Car Accident Caused by Medical Emergency in Rhode Island: Who’s Liable?
If a motorist has a heart attack, stroke, or another sudden medical emergency while driving, is he or she responsible for the damages suffered by other parties as a result of losing control of the vehicle?
A recent car accident in Rhode Island has highlighted the question of liability in motor vehicle collisions caused by a driver’s medical emergency.
If a medical emergency occurred while driving or you sustained injuries in a road accident involving a driver who lost consciousness, you need to speak with a Rhode Island car accident attorney from the office of Robert E. Craven & Associates to determine fault.
When a Medical Emergency Causes a Car Crash
People with chronic conditions such as heart disease, diabetes, epilepsy, and hypoglycemia have to deal with many challenges in their life.
On most days, these persons are able to function in the same way as perfectly healthy individuals. But under some conditions, these people are subject to fainting, blackouts, and other types of medical emergencies.
But does it mean that you should not be allowed to operate a vehicle just because you have heart disease, diabetes, or suffer from epilepsy?
If one of these medical emergencies occurs when you are driving a vehicle, are you considered at-fault the same way as if you exceeded the speed limit or engaged in distracted driving?
As with other legal issues in Rhode Island’s personal injury law, the answer is based on multiple factors.
Man Killed in Rhode Island Car Accident After a Medical Emergency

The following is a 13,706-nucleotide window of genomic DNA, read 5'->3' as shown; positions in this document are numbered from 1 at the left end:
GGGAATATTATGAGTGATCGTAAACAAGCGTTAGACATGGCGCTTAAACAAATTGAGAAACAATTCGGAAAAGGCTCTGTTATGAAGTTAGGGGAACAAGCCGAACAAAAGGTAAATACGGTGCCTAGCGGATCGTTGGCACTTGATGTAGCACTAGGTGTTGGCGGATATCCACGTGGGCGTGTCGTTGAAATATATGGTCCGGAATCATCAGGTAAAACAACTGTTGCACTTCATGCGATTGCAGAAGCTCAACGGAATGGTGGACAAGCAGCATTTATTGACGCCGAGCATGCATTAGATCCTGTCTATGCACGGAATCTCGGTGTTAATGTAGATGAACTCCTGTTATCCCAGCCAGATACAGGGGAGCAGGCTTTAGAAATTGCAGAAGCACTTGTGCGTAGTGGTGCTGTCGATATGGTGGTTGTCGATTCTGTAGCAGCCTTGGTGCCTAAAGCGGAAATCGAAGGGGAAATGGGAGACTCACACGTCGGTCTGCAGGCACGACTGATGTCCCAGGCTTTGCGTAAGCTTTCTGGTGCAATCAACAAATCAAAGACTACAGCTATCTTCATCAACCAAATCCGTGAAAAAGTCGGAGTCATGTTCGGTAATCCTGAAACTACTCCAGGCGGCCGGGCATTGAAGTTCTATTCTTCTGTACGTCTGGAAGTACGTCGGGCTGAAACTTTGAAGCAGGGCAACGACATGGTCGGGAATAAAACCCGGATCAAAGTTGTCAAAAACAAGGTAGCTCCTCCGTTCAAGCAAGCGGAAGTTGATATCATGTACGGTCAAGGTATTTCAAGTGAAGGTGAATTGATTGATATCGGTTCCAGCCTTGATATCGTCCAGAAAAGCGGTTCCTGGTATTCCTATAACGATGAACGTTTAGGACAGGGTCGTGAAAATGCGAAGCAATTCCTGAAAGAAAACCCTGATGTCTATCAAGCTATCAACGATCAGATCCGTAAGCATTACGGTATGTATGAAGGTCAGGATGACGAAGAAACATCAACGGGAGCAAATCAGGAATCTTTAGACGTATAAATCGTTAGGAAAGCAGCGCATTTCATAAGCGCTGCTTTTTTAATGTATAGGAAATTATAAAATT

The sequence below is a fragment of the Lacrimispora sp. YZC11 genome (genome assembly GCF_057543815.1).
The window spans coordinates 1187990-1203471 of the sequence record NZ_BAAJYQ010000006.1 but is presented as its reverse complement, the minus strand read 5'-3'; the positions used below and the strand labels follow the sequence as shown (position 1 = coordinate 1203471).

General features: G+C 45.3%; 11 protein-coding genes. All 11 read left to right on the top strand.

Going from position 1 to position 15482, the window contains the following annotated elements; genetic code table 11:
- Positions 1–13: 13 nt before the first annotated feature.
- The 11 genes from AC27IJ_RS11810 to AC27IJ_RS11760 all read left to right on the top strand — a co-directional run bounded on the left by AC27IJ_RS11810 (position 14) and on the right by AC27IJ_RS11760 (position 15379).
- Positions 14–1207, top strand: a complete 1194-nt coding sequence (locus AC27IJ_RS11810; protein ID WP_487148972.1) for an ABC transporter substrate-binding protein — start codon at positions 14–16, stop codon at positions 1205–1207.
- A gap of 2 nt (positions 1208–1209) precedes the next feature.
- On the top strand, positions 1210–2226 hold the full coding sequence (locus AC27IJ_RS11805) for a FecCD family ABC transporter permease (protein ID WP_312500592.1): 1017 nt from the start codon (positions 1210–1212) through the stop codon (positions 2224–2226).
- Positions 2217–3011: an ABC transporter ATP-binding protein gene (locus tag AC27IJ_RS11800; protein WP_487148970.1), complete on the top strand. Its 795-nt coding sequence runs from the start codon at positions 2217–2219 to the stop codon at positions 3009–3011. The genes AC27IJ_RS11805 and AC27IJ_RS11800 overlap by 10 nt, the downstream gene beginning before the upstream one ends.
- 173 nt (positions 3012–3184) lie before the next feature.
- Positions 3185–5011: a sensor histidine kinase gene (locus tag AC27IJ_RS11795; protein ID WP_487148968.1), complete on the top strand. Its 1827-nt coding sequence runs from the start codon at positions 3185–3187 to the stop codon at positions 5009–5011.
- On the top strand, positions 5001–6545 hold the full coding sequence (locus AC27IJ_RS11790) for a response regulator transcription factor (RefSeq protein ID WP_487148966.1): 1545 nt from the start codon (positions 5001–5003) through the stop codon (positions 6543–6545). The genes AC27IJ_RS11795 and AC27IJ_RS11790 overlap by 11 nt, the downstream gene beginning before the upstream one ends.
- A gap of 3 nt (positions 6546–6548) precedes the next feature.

On September 28, 2019, a driver died after his vehicle struck a tree in Rhode Island. The accident occurred on South Kingstown road, as reported by NBC 10 Boston.
The man, who was identified as a 65-year-old Massachusetts resident, reportedly had a medical emergency while driving. After losing control of the vehicle, his car went off the road and struck a small tree and some shrubs.
Paramedics performed CPR before the man was taken to South County Hospital. The Massachusetts native was pronounced dead at the hospital. Police investigation showed that neither speeding nor intoxication was involved in the auto accident.
The 65-year-old motorist may have had a medical emergency while driving.
Liability in Sudden Emergency Motor Vehicle Accidents
So, are you negligent if you blacked out while driving? Will you be held legally responsible for the damages if you lost control of your vehicle due to a medical emergency? In crashes where a driver loses control of the car due to a medical condition, negligence becomes a question of reasonableness.
Rhode Island follows the “sudden emergency doctrine,” under which persons facing “sudden and unexpected” events that require “immediate action” cannot be held to the same standard of care as individuals who do not have to deal with sudden emergencies.
Still, the jury will have to evaluate a driver’s conduct at the time of the crash when determining fault in sudden emergency cases. The evaluation must determine whether the motorist who had a medical emergency was acting reasonably.
The Driver’s Reasonableness in Medical Emergency Crashes
Since the court must look into the driver’s reasonableness in car crashes caused by a medical emergency, the “sudden emergency” defense is not applicable if:
- The medical emergency was foreseeable;
- The sudden emergency event was not unexpected or spontaneous; or
- The driver was negligent in taking “immediate action.”
One of the cornerstones of the “sudden emergency doctrine” is that a medical emergency must be unforeseeable. In other words, if a driver was warned by his or her physician that there was a significant risk of fainting while operating a vehicle, but the motorist continued to drive, it would be challenging to prove that the loss of consciousness was unforeseeable.
Under the doctrine, when a medical emergency was foreseeable, the driver is not only negligent in driving, but may also be negligent for getting behind the wheel in the first place.
Speak with a Rhode Island car accident attorney from the office of Robert E. Craven & Associates to discuss your case and establish the sudden emergency defense if you lost consciousness or had another medical emergency while driving. Call at 401-453-2700 for a free case evaluation.